The Open Mind

Zen in its essence
is the art of seeing
into the nature of one’s being,
and it points the way
from bondage to freedom.

~ D. T. Zuzuki ~


Yesterday’s post here weakly advocated for minimalism. The quotation with which I chose to introduce this post might rightfully be considered when one considers minimalism. In my view, the capitalist’s devotion to consumerism is a form of bondage; breaking free of that bond could, I suggest, let freedom emerge in ways we cannot even image.

The topic remains on my mind. A friend responded with a comment about the matter and sent me a link to a somewhat dated documentary about a Hutterite community—in southern Canada—where minimalism is practiced as just one element of a utopian way of life. The Hutterites emigrated from Germany before the first World War, going to the U.S. Then, before World War I, they immigrated to Canada. Pacifists, their refusal to fight in World War I made them personae non gratae  in the U.S. I haven’t yet finished the 30-minute video, but I ‘ve watched enough to get the flavor of the film and the culture it portrays. Minimalism, for the Hutterites, is one component of a lifestyle dictated in large part by the group’s interpretation of the Bible. But it’s easy to see the nonreligious impacts of minimalism on their day-to-day life. Their lives are simpler than those of the rest of us. Their minimalism contributes, in my opinion, to their ability to maintain a commitment to peace and community. Perhaps watching it in its entirety will change my perspective; I think not.

I’ve found a problem in years past (and I expect that will continue on today and tomorrow) with minimalism. That is, the responses to an interest in minimalism ranges from a tepid “hmmm” to a weak semi-commitment prefaced by “yes, but…”  The “but” introduces commitments to the pleasures of our complex lives. Consumerism—materialism on speed— fights tooth and nail to cripple minimalism, even while superficially expressing gratitude for the concept. I can do nothing to change cultures’ ideas about minimalism or consumerism; I can only live my life with as little hypocrisy, with respect to the concepts, as possible.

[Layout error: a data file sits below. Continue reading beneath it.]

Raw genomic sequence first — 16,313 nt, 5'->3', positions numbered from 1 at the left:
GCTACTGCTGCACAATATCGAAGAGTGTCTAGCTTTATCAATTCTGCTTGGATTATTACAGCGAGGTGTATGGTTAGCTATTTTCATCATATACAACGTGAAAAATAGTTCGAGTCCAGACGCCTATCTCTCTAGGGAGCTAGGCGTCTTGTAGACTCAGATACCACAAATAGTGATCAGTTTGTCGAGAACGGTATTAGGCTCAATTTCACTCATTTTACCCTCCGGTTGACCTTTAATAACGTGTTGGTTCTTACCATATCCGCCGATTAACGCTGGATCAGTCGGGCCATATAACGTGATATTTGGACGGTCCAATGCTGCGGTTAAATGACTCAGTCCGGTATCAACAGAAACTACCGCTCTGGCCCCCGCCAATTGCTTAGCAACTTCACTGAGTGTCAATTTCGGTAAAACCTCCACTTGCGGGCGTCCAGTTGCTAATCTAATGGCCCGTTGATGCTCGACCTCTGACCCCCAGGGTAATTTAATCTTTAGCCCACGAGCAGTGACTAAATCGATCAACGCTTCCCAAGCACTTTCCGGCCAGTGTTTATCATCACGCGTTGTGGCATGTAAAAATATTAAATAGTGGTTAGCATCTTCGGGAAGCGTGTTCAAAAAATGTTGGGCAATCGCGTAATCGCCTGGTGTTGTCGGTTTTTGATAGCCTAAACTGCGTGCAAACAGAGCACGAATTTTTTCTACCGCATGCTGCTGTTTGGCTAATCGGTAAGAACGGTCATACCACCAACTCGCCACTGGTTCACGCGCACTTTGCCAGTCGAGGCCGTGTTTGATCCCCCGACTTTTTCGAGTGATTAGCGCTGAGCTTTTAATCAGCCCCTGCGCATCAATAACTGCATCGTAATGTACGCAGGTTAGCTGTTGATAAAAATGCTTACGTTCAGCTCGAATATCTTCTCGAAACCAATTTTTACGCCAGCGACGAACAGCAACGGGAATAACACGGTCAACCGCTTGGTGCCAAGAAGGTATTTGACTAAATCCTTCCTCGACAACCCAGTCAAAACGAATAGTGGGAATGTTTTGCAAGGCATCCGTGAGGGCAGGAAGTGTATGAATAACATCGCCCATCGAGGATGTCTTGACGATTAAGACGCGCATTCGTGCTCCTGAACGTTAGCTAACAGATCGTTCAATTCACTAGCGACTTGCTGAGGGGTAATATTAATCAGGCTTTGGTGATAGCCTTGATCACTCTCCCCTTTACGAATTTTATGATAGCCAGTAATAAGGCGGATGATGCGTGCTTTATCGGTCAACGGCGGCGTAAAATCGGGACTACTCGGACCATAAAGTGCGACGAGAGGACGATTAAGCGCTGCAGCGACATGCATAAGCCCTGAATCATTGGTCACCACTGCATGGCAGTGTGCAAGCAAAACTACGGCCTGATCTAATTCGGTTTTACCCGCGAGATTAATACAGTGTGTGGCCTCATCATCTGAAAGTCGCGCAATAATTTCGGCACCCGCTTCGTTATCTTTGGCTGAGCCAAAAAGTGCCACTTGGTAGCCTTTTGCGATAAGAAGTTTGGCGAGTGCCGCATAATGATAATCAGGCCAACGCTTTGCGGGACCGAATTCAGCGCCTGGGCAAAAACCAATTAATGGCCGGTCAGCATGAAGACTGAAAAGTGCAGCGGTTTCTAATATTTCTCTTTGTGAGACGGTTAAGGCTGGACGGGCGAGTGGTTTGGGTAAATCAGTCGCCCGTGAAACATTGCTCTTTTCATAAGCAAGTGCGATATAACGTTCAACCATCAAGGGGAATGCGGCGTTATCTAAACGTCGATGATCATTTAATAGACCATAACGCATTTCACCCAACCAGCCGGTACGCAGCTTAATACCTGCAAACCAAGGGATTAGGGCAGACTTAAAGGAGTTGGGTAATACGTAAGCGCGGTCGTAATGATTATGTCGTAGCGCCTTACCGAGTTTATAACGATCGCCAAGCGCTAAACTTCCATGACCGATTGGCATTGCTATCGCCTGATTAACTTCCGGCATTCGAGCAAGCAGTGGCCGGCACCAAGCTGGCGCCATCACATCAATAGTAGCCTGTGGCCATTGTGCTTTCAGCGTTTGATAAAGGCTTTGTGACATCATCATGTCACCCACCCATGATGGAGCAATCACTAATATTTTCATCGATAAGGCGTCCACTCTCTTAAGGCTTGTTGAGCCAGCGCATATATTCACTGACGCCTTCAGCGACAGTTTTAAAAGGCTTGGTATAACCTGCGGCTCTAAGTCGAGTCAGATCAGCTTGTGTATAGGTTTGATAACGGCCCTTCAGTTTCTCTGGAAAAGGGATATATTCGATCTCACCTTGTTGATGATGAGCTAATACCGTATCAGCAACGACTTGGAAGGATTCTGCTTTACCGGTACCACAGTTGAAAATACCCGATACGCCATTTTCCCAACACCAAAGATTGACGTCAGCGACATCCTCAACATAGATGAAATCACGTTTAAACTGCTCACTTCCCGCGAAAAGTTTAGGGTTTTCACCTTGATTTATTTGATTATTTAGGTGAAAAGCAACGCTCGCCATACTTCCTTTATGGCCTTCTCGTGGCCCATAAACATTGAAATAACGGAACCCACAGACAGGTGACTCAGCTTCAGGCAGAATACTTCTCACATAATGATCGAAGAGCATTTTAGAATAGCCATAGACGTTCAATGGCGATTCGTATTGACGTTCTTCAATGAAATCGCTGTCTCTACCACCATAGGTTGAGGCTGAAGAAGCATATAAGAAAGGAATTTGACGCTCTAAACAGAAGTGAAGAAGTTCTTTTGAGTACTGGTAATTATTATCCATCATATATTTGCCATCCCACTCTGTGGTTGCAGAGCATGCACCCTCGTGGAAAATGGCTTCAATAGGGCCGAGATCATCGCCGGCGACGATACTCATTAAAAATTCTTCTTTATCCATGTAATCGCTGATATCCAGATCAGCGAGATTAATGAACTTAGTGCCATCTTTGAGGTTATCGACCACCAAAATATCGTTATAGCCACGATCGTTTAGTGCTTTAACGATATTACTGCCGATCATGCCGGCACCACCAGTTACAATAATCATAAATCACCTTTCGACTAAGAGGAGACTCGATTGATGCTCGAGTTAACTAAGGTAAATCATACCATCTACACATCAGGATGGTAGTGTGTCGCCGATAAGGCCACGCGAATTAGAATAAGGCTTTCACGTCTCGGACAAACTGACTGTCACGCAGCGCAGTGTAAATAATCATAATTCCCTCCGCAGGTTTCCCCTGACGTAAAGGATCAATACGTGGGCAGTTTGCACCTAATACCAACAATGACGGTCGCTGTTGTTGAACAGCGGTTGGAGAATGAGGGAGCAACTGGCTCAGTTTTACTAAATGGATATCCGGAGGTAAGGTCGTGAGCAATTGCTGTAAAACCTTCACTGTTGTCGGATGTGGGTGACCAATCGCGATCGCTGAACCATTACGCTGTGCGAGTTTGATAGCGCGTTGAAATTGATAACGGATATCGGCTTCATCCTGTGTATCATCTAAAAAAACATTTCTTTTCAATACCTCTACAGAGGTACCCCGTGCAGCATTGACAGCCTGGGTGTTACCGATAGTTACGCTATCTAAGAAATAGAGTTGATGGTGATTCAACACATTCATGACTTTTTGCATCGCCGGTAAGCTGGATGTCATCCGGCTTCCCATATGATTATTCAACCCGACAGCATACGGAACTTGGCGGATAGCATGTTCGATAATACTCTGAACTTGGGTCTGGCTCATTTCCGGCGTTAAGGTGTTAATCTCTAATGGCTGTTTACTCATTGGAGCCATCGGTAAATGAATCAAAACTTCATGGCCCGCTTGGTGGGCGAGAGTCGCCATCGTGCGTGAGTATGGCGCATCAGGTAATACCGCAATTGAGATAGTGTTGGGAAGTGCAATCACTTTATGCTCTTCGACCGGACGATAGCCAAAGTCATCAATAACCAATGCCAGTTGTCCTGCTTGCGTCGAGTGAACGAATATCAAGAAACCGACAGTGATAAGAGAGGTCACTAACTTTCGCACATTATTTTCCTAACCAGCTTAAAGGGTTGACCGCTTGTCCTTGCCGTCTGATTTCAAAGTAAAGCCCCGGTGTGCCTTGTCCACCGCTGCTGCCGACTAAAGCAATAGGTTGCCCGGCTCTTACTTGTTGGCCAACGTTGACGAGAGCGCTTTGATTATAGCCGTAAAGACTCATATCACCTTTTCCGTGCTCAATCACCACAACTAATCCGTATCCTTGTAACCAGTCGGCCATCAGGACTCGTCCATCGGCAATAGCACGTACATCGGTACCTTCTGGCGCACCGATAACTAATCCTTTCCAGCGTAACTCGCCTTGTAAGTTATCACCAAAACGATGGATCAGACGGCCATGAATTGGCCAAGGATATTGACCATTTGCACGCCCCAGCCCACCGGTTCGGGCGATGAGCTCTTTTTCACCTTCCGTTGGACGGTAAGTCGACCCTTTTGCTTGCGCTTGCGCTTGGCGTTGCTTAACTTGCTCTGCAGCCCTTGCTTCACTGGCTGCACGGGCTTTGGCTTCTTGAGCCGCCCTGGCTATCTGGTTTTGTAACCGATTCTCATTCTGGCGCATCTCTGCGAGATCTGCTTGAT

Today, we will skip church in favor of packing and moving materials from one house to another. Yesterday, we did a little of the same, plus I made tentative arrangements to put my dining table and (up to) 9 chairs and my canopy, posted queen bed out for consignment sale. I’d rather someone just approach me and buy them, but that’s unlikely. But, just in case, here are some photos of said “for sale” items.

I welcome any and all offers. In an ideal world, I would replace neither of these items, opting instead for stepping boldly toward minimalism. This world, my friends, is complex; it is anything but minimalist. We live in an environment in which consumerism is trained into us from an early age; an environment in which “more” and “better” and “nicer” are sacred concepts that form the basis of our fervent, almost religious beliefs in capitalism and the allure of all its sparkling, glittering, shiny bits and pieces.  But, seriously, we all need a place to sleep and a place to eat, so I truly welcome your interest and offers. 🙂


I think I am considerably more open-minded than most people. Though I find many activities or behaviors distasteful and would not pursue them, I have no objection to others engaging in them. But my open-mindedness might be considered stepping toward the fringes of  “normalcy” by many of my more traditionalist friends and acquaintances. Nudity, for example, which I think is a natural state of humankind that we’ve made into something disturbing and “wrong.” Though I am not personally a fan, I do not think “threesomes” are revolting. Ditto for sharing partners; though I am unwilling to participate in any form, I do not judge those who do. And if people want to sacrifice goats to pagan gods, be my guest; I only ask that the sacrifice be as quick and painless as possible.

It’s interesting that so many people (I include myself) call themselves open-minded but, when presented with concepts in opposition to our own, close our minds like a bank vault guarding money. Think of topics like “open-carry” and “right-to-life” opponents to abortion. Open-minded? Please! We allow ourselves self-congratulation for our open-minded convictions at the same time we condemn others for theirs.

Where do we cross the line between open-minded and narrow-minded? I think we sometimes confuse to two lines.


Enough for now. Time to attempt to be progressive and open-minded, while allowing others their freedom to oppose my positions. It’s gonna be a hard road to hoe; always was, always will be.

About John Swinburn

"Love not what you are but what you may become."― Miguel de Cervantes
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